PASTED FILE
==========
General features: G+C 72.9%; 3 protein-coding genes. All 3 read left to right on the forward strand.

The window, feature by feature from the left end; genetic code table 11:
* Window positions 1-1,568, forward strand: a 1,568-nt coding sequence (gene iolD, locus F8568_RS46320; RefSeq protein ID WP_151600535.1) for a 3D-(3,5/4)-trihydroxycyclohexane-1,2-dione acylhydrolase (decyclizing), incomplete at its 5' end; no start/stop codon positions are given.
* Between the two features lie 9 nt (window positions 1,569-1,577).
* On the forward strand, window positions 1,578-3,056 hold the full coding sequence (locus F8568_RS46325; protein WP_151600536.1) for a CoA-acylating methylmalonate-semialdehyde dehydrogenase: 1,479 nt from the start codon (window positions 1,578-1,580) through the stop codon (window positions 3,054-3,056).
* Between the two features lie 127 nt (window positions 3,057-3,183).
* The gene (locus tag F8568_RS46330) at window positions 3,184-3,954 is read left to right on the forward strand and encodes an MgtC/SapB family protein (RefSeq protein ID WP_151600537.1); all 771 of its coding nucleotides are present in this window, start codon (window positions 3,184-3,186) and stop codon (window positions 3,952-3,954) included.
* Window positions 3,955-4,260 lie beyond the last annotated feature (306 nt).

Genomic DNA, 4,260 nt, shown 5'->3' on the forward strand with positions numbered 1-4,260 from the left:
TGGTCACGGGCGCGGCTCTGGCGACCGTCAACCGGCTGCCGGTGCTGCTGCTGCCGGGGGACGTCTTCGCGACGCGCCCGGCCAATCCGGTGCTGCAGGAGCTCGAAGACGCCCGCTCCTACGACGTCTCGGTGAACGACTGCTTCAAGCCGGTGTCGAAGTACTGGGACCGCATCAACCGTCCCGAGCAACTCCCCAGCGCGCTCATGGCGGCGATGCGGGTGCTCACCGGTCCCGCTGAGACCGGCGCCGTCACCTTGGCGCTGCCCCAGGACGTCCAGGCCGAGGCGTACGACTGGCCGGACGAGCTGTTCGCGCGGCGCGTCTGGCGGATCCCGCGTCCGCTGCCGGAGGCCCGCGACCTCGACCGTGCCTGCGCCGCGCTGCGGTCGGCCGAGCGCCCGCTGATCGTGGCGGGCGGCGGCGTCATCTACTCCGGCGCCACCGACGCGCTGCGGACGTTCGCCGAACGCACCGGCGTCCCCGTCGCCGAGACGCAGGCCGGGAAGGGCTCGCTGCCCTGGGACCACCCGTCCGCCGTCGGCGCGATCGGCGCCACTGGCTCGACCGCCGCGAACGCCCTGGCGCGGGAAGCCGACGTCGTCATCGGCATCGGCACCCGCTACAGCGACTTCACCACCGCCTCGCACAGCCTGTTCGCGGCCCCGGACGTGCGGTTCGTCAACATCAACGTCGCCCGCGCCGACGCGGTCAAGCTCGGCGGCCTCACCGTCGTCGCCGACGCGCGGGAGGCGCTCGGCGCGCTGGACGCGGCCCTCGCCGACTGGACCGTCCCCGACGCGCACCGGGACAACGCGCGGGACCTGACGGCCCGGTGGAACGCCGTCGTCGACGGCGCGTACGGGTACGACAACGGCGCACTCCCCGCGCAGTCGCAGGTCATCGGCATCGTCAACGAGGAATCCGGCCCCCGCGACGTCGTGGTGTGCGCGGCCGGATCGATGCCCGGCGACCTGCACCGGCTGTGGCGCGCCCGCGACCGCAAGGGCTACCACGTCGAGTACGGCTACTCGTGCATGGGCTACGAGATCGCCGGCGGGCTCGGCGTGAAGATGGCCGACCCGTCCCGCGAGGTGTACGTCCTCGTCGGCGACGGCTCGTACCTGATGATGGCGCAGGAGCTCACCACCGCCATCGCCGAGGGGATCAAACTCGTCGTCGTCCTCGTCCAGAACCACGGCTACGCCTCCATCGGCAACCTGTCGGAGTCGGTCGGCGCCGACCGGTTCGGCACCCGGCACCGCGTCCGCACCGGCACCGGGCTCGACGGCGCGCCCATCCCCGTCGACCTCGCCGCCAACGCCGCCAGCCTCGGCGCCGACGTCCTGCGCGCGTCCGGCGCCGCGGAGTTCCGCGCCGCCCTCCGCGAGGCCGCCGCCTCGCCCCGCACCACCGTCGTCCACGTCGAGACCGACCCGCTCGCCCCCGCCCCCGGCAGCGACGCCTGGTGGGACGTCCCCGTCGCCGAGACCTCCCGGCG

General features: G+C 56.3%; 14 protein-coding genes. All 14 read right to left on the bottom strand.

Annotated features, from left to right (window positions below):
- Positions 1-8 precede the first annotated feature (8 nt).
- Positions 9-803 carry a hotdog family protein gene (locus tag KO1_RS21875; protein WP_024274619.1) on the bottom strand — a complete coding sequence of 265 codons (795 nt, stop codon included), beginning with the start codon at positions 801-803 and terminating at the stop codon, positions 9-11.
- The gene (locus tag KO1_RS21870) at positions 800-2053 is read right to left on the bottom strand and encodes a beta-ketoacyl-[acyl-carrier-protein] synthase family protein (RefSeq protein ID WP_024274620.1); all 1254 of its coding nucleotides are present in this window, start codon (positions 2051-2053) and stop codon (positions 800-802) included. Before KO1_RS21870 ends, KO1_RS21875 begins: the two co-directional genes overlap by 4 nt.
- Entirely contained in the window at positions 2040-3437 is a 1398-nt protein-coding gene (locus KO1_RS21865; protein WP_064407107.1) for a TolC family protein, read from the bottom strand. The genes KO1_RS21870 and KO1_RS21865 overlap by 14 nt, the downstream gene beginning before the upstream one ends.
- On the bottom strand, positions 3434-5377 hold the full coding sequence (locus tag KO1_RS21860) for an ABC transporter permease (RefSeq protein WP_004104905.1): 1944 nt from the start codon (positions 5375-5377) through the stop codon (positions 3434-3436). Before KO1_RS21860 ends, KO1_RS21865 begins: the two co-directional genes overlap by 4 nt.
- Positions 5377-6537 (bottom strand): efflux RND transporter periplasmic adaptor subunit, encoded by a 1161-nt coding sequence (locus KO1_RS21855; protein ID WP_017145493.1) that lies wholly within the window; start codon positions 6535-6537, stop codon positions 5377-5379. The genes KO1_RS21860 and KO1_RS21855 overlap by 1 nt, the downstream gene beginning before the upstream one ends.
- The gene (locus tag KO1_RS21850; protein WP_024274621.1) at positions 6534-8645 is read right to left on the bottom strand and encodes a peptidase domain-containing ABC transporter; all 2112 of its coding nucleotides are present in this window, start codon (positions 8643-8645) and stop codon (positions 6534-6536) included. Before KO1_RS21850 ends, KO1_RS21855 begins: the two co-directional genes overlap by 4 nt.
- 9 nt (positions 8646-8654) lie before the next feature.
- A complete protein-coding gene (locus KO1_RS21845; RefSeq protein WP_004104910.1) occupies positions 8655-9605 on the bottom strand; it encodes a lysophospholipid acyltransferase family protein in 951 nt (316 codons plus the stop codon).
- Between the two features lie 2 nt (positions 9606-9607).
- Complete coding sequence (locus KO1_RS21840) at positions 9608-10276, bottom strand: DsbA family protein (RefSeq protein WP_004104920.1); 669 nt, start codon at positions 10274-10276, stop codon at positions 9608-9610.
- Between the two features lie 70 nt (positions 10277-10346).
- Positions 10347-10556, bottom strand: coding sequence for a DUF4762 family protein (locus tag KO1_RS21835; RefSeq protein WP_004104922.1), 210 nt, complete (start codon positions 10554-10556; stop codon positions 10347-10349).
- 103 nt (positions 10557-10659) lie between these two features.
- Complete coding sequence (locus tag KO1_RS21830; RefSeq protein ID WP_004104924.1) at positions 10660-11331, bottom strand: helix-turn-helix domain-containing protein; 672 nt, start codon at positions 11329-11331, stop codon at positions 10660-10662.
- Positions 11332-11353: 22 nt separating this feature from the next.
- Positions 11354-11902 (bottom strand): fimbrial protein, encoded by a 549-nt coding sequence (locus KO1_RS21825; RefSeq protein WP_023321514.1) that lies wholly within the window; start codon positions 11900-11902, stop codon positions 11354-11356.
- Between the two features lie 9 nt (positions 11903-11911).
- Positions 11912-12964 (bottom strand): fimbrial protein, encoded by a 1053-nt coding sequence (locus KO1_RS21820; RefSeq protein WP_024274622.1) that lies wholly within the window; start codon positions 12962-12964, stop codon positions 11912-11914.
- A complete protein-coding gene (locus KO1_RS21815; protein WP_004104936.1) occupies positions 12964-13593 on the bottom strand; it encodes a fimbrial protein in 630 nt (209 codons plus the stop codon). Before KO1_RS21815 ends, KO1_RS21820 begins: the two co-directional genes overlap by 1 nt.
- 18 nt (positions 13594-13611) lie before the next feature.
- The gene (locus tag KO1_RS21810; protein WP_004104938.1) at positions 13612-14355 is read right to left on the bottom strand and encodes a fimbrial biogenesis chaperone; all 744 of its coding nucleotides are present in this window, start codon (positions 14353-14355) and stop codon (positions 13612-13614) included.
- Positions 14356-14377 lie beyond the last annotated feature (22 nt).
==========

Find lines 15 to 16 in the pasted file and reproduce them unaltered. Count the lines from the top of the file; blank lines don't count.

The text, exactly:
- The gene (locus tag KO1_RS21870) at positions 800-2053 is read right to left on the bottom strand and encodes a beta-ketoacyl-[acyl-carrier-protein] synthase family protein (RefSeq protein ID WP_024274620.1); all 1254 of its coding nucleotides are present in this window, start codon (positions 2051-2053) and stop codon (positions 800-802) included. Before KO1_RS21870 ends, KO1_RS21875 begins: the two co-directional genes overlap by 4 nt.
- Entirely contained in the window at positions 2040-3437 is a 1398-nt protein-coding gene (locus KO1_RS21865; protein WP_064407107.1) for a TolC family protein, read from the bottom strand. The genes KO1_RS21870 and KO1_RS21865 overlap by 14 nt, the downstream gene beginning before the upstream one ends.